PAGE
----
View Full Version : Dolphin With Scoliosis

12-09-2004, 01:27 PM

Dolphin at Minnesota Zoo expecting calf

By Erica Christoffer
Sun Newspapers
(Created 12/9/2004 11:21:42 AM)

Spree, the youngest dolphin at the Minnesota Zoo, will soon have a little brother or sister. Her mother, Rio, is expecting a calf next June.

A routine blood sample taken from Rio last July indicated increased levels of progesterone, leading zookeepers to suspect her pregnancy. An ultrasound confirmed that suspicion in September.

However, the father of the calf is yet to be determined. There are two potential sires, Semo, 40, and Chinook, 23.

“We won’t know that paternity until after the calf is born,” said Diane Fusco, dolphin zookeeper.

Zoo visitors will notice Rio’s gradual weight gain as she adds about 100 pounds to her current 450-pound frame. Zookeepers will routinely weigh Rio and increase her feedings.

Daily dolphin performances will be limited for Rio, who is usually the star of the show.

“Rio is a very acrobatic, aerial born animal. She loves doing some spectacular behaviors. But we’re starting to cut some of those behaviors out,” Fusco said. “And as she progresses throughout the pregnancy, she will voluntarily stop doing some of those behaviors.”

Eventually Rio will be separated from the male dolphins as she comes close to term, to ensure the safety of both her and the calf. Zookeepers are still discussing whether or to keep Rio with Spree and the third female dolphin Ayla.

“Ideally you want to give females opportunities to see births and rearing of young. It’s kind of a learning experience for them,” Fusco said.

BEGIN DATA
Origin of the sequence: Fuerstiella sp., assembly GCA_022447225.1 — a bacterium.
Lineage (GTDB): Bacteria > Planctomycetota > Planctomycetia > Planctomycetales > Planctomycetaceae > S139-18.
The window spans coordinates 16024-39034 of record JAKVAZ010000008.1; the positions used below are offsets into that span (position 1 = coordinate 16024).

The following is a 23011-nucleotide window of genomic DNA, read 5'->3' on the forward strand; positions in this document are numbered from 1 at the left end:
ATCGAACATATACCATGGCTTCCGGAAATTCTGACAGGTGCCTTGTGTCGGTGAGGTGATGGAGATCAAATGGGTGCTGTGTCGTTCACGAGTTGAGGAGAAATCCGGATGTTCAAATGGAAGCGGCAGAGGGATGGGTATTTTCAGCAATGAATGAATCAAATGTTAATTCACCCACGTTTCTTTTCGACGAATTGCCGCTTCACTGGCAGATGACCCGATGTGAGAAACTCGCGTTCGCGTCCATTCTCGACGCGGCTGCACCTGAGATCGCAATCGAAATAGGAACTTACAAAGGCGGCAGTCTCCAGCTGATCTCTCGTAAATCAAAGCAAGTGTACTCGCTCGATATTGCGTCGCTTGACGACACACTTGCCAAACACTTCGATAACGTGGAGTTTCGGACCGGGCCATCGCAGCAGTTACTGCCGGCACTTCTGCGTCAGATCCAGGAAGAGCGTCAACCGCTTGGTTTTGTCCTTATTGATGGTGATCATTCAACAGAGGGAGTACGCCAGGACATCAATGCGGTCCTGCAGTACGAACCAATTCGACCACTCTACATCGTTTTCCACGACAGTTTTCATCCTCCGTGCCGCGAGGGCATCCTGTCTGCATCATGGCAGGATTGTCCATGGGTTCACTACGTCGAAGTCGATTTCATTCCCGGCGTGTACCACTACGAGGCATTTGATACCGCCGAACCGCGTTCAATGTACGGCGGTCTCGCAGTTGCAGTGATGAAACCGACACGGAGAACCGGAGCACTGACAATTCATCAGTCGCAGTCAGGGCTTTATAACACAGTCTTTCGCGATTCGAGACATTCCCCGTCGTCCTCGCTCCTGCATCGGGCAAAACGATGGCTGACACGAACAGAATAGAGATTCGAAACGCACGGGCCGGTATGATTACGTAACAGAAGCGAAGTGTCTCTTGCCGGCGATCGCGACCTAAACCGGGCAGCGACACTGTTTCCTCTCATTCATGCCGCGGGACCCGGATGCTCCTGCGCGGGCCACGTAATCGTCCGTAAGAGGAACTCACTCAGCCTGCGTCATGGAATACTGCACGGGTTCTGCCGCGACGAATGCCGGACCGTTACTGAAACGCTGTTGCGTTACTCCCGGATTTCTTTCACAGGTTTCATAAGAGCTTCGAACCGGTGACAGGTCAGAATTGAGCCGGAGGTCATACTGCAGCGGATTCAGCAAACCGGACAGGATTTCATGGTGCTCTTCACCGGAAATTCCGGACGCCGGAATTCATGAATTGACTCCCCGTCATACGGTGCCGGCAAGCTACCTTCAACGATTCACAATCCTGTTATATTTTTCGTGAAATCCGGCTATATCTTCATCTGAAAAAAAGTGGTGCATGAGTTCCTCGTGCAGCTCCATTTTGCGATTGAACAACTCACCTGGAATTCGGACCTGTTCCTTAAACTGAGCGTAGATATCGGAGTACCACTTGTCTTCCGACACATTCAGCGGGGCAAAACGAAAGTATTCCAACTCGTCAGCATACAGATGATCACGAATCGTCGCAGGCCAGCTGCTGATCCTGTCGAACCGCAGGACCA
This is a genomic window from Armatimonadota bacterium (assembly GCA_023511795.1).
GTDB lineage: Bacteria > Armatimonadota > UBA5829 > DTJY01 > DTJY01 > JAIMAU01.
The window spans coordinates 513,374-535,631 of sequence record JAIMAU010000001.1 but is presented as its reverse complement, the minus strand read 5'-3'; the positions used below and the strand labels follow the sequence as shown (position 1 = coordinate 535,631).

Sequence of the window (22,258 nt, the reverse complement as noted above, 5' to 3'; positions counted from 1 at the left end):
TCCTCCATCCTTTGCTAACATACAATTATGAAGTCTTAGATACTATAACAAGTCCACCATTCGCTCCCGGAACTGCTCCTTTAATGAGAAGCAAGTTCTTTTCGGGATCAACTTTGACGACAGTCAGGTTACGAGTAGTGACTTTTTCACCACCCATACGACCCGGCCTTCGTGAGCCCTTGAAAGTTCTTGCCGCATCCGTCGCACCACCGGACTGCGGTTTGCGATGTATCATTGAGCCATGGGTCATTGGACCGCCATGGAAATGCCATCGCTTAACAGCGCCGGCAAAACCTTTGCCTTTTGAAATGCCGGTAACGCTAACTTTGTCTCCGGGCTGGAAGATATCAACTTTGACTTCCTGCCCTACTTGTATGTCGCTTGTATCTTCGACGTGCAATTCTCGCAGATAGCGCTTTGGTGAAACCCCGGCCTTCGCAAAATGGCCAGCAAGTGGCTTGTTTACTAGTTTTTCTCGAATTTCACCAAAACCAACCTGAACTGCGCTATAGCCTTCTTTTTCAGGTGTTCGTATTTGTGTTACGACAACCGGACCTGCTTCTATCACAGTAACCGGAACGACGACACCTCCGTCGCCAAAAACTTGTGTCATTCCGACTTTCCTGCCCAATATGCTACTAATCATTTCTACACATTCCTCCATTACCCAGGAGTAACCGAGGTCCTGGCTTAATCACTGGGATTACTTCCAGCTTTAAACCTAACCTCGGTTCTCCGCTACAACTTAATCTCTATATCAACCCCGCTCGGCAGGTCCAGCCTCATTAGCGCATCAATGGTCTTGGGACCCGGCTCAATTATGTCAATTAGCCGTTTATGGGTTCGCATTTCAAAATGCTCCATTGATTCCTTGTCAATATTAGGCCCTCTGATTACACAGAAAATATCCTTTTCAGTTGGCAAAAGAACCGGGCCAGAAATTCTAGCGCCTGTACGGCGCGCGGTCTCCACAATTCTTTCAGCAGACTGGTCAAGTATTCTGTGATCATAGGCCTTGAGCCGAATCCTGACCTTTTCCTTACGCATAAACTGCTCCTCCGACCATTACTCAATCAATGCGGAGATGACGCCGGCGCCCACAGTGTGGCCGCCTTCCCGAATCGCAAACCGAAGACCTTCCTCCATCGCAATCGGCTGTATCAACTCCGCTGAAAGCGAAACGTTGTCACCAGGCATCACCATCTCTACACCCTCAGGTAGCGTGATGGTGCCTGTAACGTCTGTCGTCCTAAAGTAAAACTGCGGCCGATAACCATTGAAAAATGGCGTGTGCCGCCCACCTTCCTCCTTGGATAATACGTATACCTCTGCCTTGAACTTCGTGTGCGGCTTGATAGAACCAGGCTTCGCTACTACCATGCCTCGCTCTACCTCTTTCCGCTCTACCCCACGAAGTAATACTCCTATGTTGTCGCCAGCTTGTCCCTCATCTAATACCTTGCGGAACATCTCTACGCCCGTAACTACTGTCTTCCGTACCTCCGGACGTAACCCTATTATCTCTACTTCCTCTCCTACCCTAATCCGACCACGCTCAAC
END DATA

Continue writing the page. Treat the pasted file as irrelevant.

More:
Spree will one day mother her own calves, but Ayla is not in a reproductive situation due to her scoliosis. However, observation could be beneficial to both dolphins, Fusco said.

With the recent move of DJ and the acquiring of Chinook in the past six months, Fusco said the zoo plans to keep this population of dolphins for a while.

“When young dolphins get to be 3 to 6 years old, they’ll leave that maternal group,” Fusco said. “Dolphins are very social animals and although their society is very fluid, there still is social things they have to deal with.”

When animals move between zoos, there is a transition period and sometimes shifts in relationships.

Rio came to the Minnesota Zoo in 1980 from the New York Aquarium. This is the 32-year-old dolphin’s fourth pregnancy. Rio gave birth to Shadow in 1992, who now resides at the National Aquarium in Baltimore. DJ was her second calf, born in 1996, and was recently transferred to the Brookfield Zoo in Chicago. Spree was born in 2002 and still has a very close relationship to her mother.

Monthly ultrasounds will be taken throughout Rio’s pregnancy. The gestation period for dolphins is 12 months, after which a single calf is born usually tail-first.

“We just invite people to come on in and go through the pregnancy with Rio. She’d like to see everybody,” Fusco said.

12-09-2004, 03:00 PM
I guess koalas can commonly have problems with scoliosis, too. Didn't know about dolphins!

12-09-2004, 03:33 PM

We've been following the progress of this little dolphin here in Ireland.I must e mail and see if he made it through the summer.

12-09-2004, 03:42 PM
While we're on the subject, there is a giraffe at either the San Diego Zoo or the San Diego Wild Animal Park (can't remember which) with a severe curvature in it's neck. I took a picture of it years ago, but can't find it now.


12-09-2004, 04:41 PM
Oh! My aunt took a picture of that giraffe too! Might see if I can borrow it to scan!

Jenny Spencer
12-11-2004, 11:11 AM
I never realised that animals could get scoliosis but when you think of it any mamal could develop it.

Please keep us informed of the little dolphin's progress.

It would be interesting to see the photo of the giraffe if you can find it